Thursday, October 24, 2013

Week Three: Avgolemono, Cucumber Mint Salad, and Baked Apples with Mexican Chocolate

The weather in Seattle this week has been beautiful if a little spooky. A long-lasting temperature inversion has trapped us in layers of cotton wool that scatters the sunlight, making maple trees look as if they're lit from within.

In other words, great soup weather.
For this week's lesson, I wanted to practice timing recipes so that several dishes are served at the right temperature, while also introducing the kids to tempering, fat-oil ratios, emulsions, and (as always), cooking with mostly-organic, mostly-whole foods. We also needed some downtime to screen the "Nourish" documentary. (We'll hear more about that next week, with student volunteer "Professor Eric" leading the discussion.)

After checking in and washing up, we began our lesson with a snack of edamame, unsweetened mint tea, and a review of ingredients. The students discussed which foods were whole, which processed, and which could be grown locally (yes to cucumbers and mint and apples, no to lemons). We talked briefly about how to make broth of chicken bones from rotisserie or home-roasted chickens.

IMG_0675Next we examined our recipes for prep times and determined that the cucumber salad, which needed to be chilled, would be our first point of attack. Phyllis demonstrated decorative ways to peel cukes, and how to roll a lemon and slice it (horizontally) for the most juice. Our prep lead Matthew did a fine job with a sharp knife I brought from home (this prompted one student to say "only a teacher can bring knives to school!'). Two students donned gloves to dice a jalapeno, something I wish I'd learned at their age; it would have spared me a memorable pepper accident. (Children, never rub your eyes after touching peppers!)

When it was time to dress the salad, I asked the crew why we should aim for a "three-to-one fat-to-acid ratio." Their stares made me realize I needed to backtrack. Because these kids are so mature, I forget they are not adults, with decades in the kitchen! (Later my tween would inform me that for most kids, fat is an insult, and acid means an illegal drug. Yikes.)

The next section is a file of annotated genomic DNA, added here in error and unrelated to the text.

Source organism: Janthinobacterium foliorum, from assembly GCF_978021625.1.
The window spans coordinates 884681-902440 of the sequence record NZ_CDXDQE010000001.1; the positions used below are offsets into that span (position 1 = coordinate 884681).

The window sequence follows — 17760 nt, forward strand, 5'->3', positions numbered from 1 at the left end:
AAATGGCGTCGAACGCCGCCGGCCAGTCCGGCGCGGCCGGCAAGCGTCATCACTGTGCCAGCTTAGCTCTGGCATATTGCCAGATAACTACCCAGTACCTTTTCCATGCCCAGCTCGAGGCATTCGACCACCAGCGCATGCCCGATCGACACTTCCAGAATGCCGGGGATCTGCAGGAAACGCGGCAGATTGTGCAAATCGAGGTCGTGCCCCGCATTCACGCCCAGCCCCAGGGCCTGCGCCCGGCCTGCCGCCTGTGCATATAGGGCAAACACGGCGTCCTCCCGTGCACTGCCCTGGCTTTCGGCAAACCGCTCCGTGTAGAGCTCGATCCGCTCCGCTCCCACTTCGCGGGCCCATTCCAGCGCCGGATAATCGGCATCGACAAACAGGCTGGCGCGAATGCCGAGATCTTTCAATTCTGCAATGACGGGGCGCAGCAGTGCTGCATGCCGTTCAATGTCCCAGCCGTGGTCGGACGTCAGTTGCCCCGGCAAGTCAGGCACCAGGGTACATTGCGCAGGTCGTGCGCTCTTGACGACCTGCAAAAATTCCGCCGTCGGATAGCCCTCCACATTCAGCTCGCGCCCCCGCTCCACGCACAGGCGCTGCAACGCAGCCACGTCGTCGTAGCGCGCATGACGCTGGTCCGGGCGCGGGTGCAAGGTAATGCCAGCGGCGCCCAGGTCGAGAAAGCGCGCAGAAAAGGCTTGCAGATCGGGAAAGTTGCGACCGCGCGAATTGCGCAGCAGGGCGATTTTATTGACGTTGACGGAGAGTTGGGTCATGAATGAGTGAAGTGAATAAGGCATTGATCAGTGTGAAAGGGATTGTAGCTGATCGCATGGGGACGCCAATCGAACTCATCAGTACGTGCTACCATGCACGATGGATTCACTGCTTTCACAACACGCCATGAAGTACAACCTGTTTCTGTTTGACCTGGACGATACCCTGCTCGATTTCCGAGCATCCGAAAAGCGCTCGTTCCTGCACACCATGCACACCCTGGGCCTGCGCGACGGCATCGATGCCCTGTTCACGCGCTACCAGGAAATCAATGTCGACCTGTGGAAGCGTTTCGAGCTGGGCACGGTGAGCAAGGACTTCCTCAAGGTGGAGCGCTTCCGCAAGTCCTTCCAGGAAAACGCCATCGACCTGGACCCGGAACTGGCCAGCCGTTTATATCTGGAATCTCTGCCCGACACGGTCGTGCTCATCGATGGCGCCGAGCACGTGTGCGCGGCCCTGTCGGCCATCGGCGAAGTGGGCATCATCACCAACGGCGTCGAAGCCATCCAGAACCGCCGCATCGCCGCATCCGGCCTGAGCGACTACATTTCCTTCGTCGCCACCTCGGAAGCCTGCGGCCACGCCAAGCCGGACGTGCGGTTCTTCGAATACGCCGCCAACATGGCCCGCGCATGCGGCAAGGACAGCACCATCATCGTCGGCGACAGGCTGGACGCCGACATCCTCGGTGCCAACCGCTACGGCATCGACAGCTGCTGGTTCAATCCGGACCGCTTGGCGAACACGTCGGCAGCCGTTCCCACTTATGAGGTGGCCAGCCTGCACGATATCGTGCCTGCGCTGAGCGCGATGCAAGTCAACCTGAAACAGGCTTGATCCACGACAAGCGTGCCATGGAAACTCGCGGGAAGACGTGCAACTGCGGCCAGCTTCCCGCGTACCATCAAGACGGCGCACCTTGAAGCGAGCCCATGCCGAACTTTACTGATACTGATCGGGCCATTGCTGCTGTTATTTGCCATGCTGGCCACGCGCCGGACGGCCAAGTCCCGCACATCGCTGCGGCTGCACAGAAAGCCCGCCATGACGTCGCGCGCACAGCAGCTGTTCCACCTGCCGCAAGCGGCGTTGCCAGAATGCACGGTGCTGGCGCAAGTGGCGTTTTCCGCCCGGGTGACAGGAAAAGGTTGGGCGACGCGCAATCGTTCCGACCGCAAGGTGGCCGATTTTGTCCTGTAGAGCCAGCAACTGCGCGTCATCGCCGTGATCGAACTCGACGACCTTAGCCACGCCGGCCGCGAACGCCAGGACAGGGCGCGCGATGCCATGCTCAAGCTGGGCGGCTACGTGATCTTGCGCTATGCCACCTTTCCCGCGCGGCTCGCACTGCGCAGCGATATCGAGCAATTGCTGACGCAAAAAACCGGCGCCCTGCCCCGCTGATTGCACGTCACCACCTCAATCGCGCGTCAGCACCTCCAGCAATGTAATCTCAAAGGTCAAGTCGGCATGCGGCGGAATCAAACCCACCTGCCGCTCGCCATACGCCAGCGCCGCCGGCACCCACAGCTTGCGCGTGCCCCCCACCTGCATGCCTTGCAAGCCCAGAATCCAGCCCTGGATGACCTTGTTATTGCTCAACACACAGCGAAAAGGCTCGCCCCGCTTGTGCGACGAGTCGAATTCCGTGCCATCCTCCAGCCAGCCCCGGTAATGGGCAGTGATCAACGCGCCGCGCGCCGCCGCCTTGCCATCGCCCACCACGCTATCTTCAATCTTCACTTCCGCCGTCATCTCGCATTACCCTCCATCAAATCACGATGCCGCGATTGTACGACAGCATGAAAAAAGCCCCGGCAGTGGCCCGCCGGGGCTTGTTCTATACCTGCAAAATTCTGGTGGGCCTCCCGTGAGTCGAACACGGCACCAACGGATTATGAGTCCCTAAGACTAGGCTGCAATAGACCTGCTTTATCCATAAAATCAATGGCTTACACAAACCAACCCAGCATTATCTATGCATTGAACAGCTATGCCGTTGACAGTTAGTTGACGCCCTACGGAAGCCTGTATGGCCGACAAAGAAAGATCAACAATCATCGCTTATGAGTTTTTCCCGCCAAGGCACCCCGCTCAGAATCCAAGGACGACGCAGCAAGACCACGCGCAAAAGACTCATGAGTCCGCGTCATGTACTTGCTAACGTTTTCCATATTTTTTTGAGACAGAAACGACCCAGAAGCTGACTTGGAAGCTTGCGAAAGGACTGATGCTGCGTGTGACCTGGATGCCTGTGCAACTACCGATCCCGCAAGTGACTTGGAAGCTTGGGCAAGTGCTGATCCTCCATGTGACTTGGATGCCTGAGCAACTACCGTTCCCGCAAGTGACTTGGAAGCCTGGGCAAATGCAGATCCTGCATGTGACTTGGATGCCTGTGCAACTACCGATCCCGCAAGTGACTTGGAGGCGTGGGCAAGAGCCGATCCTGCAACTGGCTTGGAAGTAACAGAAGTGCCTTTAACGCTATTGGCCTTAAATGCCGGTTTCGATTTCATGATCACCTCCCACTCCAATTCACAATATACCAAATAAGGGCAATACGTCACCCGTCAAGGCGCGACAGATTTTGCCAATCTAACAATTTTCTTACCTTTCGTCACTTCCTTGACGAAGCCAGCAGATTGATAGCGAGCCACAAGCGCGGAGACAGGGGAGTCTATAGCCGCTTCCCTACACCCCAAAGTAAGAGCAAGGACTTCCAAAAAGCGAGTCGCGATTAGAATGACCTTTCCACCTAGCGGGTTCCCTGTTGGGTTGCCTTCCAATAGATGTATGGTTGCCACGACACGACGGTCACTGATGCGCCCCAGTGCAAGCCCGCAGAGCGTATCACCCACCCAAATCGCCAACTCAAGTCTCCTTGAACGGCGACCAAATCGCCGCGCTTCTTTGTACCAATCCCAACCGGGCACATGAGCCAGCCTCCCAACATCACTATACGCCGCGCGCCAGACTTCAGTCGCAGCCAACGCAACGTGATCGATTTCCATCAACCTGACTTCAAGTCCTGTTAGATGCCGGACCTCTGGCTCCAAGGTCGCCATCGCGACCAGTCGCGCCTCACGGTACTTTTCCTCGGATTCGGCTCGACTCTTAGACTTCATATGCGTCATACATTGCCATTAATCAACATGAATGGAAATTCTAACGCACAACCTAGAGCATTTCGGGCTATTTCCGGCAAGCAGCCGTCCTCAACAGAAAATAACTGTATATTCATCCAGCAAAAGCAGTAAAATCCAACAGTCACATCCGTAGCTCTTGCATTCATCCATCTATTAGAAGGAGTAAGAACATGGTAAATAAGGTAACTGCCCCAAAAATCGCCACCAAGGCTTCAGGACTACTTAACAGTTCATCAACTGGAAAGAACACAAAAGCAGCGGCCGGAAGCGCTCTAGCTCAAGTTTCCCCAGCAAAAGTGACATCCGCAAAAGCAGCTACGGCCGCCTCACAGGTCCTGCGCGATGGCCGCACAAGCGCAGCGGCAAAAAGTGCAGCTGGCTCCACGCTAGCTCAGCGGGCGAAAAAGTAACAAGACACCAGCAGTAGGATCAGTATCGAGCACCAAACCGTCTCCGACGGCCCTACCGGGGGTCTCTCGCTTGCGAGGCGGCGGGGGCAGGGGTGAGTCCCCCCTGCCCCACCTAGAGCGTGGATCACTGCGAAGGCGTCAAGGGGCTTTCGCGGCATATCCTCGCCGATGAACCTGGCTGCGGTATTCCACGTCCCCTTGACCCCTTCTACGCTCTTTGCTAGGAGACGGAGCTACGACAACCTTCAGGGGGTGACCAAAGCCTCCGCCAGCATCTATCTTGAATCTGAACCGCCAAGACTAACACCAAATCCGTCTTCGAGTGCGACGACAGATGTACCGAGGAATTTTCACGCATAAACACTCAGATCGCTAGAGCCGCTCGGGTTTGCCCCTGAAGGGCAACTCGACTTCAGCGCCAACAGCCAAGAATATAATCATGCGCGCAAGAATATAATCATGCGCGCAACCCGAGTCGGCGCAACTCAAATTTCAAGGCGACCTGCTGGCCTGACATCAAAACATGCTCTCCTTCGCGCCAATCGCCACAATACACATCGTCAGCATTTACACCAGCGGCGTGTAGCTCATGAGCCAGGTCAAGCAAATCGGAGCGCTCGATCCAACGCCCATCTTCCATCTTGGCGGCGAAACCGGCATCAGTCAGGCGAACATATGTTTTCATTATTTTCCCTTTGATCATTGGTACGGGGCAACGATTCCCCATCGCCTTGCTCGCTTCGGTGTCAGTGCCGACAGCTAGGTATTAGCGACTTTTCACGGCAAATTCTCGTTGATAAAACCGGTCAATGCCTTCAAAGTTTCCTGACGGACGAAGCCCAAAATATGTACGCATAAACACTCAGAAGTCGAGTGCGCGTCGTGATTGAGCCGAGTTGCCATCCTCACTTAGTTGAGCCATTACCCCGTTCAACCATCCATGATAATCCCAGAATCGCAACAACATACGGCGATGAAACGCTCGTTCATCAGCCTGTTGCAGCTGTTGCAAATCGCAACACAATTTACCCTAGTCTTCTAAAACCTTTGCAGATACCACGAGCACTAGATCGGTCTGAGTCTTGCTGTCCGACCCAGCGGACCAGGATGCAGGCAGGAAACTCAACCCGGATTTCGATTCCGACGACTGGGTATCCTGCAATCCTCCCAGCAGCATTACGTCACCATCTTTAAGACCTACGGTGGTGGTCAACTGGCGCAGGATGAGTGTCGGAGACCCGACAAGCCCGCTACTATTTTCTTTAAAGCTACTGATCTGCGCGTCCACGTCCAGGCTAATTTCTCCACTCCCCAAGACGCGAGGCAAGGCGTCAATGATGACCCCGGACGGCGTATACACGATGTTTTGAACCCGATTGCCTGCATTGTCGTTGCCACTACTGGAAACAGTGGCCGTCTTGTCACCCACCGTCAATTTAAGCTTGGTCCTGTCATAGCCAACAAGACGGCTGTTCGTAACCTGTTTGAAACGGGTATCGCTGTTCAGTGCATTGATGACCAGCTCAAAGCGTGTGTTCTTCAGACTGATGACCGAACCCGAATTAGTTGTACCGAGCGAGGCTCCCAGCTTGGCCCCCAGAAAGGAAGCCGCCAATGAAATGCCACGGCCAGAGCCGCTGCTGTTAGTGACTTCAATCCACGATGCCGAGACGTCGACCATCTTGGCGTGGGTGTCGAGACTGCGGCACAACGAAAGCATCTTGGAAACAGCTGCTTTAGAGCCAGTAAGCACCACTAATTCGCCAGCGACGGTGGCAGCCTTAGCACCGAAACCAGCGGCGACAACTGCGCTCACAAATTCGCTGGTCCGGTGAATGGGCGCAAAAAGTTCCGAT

After I explained the terms, I asked how much olive oil we would need to get 3:1 fat to acid with one tablespoon of lemon juice. There were some wild guesses; none of them the correct. The clock was ticking, so I gave them the answer and decided to postpone the ratio lesson until I have some visual aids. The salad was seasoned (amid much laughter about whether it was oversalted) and put away to chill.

Half the class then began washing, splitting, and coring apples, using a horizontal cut—a clever way to get a secure base—demonstrated by Phyllis. Next came the chopping of the Mexican chocolate (which is admittedly a a highly-processed, sugary treat, but only one teaspoon is needed per serving, and it really makes the dish). The kids also figured out how to triple the recipe.

Under Mary's oversight, the rest of the class whisked eggs and measured broth and rice for the soup. Avgolemono is one of my kids' favorite dinners, and also happens to be a low-risk way to learn about tempering eggs (puddings are far less forgiving). It came together quickly, and no sooner was the soup simmering than the apples were ready for the oven.

That cooking takes time is the primary reason people give for not doing more of it, so I wanted to give our students the experience of creating a tasty "scratch" meal in less than an hour. As the apples went in the oven, they raced down the hall to watch a movie. When they returned thirty minutes later, there was hot soup, cold salad, and perfectly roasted apples to enjoy.

Having students lead different functions has been a great way to juggle responsibilities. Plating lead Emma adorned each dessert with mint as the soup was ladled out. Gratitude lead Chloe expressed thanks for the food and for the class. (I was pleased to see that everyone waited until soup and salad were served, and thanks given, before digging in.)